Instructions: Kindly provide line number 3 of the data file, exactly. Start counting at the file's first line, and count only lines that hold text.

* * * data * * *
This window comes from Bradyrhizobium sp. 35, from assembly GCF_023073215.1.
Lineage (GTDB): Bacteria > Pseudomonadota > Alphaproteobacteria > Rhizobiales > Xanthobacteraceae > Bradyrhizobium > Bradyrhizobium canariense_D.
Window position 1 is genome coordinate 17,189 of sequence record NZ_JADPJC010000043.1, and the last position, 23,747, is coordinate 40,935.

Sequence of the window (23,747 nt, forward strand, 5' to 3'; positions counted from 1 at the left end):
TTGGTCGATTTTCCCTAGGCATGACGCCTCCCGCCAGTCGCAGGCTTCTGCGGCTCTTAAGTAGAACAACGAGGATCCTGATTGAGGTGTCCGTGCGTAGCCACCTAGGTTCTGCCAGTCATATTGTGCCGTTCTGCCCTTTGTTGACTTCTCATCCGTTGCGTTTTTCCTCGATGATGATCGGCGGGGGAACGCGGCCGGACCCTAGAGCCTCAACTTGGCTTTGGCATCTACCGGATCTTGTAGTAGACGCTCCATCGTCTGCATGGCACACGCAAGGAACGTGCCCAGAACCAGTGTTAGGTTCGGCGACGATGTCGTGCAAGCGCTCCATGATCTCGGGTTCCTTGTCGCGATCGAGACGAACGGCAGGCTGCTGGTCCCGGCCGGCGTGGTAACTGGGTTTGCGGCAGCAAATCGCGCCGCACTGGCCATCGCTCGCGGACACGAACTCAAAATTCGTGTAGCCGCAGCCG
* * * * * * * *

Window position 1 is genome coordinate 17,189 of sequence record NZ_JADPJC010000043.1, and the last position, 23,747, is coordinate 40,935.